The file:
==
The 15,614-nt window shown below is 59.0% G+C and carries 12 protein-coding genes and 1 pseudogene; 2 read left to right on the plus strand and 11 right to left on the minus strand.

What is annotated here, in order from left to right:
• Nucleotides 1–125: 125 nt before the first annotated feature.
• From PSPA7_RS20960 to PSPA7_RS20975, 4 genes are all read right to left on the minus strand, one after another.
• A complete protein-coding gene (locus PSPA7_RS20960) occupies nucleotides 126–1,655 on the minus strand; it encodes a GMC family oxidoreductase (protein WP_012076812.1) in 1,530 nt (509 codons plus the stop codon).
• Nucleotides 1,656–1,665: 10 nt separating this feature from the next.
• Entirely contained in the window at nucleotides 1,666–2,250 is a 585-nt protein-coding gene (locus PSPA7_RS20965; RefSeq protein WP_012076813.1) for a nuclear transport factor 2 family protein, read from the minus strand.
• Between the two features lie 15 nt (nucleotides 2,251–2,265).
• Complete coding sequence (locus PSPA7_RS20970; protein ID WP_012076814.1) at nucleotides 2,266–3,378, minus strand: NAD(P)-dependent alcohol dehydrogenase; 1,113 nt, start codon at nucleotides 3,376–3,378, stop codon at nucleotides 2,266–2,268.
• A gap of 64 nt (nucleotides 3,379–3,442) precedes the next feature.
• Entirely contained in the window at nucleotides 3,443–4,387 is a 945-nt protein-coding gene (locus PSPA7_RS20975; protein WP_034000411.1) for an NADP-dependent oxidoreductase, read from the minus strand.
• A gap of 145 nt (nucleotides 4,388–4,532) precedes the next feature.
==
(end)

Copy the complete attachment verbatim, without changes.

The 15,614-nt window shown below is 59.0% G+C and carries 12 protein-coding genes and 1 pseudogene; 2 read left to right on the plus strand and 11 right to left on the minus strand.

What is annotated here, in order from left to right:
• Nucleotides 1–125: 125 nt before the first annotated feature.
• From PSPA7_RS20960 to PSPA7_RS20975, 4 genes are all read right to left on the minus strand, one after another.
• A complete protein-coding gene (locus PSPA7_RS20960) occupies nucleotides 126–1,655 on the minus strand; it encodes a GMC family oxidoreductase (protein WP_012076812.1) in 1,530 nt (509 codons plus the stop codon).
• Nucleotides 1,656–1,665: 10 nt separating this feature from the next.
• Entirely contained in the window at nucleotides 1,666–2,250 is a 585-nt protein-coding gene (locus PSPA7_RS20965; RefSeq protein WP_012076813.1) for a nuclear transport factor 2 family protein, read from the minus strand.
• Between the two features lie 15 nt (nucleotides 2,251–2,265).
• Complete coding sequence (locus PSPA7_RS20970; protein ID WP_012076814.1) at nucleotides 2,266–3,378, minus strand: NAD(P)-dependent alcohol dehydrogenase; 1,113 nt, start codon at nucleotides 3,376–3,378, stop codon at nucleotides 2,266–2,268.
• A gap of 64 nt (nucleotides 3,379–3,442) precedes the next feature.
• Entirely contained in the window at nucleotides 3,443–4,387 is a 945-nt protein-coding gene (locus PSPA7_RS20975; protein WP_034000411.1) for an NADP-dependent oxidoreductase, read from the minus strand.
• A gap of 145 nt (nucleotides 4,388–4,532) precedes the next feature.